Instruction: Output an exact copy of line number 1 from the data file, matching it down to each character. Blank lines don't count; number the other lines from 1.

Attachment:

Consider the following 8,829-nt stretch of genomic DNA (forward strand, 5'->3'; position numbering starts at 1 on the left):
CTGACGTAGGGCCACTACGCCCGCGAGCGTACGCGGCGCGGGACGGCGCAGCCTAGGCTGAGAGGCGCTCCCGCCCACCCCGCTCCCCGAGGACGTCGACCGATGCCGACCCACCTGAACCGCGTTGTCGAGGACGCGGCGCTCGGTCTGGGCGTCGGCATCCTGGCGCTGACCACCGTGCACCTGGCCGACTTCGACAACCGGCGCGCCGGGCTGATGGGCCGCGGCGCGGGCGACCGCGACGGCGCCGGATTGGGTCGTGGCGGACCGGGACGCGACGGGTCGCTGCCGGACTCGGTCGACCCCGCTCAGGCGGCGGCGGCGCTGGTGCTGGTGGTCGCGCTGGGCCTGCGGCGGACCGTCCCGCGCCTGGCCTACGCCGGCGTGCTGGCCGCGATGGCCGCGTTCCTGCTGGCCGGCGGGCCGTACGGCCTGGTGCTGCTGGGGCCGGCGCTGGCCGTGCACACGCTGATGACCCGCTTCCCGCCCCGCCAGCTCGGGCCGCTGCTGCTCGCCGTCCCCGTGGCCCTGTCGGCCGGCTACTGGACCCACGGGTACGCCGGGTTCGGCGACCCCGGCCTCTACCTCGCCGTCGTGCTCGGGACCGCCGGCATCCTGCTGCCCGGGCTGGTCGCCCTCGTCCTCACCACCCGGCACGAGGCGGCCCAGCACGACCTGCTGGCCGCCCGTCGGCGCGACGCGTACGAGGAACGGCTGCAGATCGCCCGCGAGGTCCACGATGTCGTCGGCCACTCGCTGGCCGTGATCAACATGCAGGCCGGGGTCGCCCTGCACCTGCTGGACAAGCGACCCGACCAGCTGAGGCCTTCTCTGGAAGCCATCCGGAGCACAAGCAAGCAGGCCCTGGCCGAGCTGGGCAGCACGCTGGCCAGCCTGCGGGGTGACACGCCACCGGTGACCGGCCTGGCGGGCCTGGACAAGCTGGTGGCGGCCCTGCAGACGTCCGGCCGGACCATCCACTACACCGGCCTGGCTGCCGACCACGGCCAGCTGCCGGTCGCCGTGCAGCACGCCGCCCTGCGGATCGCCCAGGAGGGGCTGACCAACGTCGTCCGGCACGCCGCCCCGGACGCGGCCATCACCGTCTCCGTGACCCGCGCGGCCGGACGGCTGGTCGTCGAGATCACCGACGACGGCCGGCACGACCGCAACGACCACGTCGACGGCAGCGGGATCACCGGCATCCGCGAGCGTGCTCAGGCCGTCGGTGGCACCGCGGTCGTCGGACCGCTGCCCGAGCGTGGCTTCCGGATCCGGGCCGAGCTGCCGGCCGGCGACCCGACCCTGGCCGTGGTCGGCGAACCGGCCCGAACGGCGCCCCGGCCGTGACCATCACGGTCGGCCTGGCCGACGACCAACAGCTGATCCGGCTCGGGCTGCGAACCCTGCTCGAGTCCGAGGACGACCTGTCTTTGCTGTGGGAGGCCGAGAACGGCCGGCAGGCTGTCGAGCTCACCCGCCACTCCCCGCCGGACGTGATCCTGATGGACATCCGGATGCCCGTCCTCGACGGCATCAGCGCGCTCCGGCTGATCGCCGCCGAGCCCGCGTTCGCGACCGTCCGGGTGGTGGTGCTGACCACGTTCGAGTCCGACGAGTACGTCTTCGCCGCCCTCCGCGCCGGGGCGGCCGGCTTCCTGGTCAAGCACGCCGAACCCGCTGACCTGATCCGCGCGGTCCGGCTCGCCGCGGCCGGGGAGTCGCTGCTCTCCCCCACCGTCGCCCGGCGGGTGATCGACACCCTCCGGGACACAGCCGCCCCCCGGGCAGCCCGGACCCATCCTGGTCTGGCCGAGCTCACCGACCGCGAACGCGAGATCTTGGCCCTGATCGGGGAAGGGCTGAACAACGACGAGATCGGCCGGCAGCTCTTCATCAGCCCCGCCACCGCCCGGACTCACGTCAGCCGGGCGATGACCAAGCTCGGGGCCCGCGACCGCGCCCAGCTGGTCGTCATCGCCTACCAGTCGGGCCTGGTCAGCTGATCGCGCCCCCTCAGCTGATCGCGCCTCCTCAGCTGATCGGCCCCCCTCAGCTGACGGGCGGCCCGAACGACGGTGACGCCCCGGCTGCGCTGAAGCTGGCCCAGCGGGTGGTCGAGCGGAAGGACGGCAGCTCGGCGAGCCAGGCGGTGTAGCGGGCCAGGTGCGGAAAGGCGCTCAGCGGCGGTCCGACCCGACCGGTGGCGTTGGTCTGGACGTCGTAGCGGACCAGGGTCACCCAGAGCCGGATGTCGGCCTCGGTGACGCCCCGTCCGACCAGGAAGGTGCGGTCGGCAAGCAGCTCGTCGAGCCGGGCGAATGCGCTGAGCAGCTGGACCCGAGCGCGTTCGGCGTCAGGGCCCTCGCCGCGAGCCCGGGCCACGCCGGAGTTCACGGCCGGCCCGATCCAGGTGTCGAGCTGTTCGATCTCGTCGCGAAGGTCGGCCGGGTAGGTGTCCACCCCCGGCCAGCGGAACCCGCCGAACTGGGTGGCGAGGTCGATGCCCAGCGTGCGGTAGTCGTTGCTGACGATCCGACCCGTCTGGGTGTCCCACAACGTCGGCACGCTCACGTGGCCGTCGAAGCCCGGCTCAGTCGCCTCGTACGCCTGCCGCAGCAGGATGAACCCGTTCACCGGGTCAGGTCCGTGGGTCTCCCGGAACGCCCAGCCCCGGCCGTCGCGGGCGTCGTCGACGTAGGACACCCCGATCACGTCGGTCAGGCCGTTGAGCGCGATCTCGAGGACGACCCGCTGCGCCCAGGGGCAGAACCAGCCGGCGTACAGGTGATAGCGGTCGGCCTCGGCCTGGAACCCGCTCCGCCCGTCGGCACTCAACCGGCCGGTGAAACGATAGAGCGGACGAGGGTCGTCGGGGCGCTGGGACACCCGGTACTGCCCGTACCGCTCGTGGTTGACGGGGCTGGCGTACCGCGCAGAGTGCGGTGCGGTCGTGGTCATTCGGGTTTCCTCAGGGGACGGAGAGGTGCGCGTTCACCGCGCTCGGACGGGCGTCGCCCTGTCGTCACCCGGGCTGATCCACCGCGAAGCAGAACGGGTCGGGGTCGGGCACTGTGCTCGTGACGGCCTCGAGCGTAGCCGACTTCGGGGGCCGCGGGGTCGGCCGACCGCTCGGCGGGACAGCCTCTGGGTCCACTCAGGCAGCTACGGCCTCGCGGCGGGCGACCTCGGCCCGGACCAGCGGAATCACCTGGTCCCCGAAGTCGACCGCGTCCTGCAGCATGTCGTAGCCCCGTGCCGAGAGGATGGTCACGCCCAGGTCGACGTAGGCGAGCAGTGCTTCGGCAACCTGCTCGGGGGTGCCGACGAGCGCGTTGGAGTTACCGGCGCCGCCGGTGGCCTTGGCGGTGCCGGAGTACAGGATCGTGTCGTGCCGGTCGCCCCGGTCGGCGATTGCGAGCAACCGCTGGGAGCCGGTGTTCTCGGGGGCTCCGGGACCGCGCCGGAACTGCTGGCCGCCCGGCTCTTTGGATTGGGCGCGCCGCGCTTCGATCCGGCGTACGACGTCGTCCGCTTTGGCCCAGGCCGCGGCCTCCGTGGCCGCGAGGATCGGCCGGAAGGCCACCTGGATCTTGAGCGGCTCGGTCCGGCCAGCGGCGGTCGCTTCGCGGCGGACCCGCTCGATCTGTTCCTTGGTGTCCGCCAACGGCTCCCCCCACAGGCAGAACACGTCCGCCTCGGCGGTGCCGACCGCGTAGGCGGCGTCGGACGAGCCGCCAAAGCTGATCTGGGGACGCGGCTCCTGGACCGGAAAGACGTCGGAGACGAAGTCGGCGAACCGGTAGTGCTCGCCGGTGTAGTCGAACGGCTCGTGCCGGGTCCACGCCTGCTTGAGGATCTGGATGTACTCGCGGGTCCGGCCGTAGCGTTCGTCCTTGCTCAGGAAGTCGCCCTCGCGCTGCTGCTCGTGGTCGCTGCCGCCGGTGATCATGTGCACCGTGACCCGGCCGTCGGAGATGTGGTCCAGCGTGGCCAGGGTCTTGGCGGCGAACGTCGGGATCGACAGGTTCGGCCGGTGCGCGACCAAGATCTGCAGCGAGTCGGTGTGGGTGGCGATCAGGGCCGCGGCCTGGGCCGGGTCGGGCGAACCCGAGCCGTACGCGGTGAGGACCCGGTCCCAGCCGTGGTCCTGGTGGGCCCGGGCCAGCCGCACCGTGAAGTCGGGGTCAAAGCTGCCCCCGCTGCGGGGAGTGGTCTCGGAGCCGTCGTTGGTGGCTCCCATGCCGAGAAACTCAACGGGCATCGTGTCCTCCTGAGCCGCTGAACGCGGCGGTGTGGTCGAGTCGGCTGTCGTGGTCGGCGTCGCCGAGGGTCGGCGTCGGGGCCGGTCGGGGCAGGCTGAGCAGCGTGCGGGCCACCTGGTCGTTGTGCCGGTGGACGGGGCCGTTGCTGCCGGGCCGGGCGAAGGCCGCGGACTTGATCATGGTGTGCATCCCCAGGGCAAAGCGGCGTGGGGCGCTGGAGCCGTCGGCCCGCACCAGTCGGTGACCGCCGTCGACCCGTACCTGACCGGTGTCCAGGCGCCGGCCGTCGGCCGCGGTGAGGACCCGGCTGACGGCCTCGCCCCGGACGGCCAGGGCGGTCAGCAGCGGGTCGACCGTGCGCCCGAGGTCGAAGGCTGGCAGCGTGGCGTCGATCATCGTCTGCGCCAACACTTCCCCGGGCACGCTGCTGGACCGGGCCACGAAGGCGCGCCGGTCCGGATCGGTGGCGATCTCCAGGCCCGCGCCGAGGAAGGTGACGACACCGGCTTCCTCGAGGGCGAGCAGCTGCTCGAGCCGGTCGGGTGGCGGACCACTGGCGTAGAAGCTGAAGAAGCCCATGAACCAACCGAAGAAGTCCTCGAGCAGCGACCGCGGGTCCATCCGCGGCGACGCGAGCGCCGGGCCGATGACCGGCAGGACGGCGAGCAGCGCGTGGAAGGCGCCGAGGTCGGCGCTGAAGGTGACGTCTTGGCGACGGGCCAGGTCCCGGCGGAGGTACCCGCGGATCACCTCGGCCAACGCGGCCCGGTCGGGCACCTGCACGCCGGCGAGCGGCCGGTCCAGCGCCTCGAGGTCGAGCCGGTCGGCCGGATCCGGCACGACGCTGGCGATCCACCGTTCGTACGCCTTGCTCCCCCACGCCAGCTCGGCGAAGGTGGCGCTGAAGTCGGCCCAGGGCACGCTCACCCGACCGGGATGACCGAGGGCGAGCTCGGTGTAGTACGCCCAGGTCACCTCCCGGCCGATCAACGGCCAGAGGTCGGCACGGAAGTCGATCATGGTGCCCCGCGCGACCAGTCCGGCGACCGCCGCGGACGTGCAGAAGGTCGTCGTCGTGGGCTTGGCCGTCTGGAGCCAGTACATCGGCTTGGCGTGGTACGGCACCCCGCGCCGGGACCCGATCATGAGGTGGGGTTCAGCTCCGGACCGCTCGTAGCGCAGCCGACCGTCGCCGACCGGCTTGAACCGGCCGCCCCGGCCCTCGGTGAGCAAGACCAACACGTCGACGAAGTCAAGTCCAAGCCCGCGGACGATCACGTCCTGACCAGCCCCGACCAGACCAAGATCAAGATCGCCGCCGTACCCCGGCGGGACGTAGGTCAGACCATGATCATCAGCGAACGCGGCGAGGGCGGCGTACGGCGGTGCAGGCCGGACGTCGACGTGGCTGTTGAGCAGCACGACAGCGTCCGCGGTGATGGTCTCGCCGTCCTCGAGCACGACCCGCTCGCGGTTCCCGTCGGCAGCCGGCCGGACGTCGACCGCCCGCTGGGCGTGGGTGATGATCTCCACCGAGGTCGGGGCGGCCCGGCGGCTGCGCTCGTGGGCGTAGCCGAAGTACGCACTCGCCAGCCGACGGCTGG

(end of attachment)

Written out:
Consider the following 8,829-nt stretch of genomic DNA (forward strand, 5'->3'; position numbering starts at 1 on the left):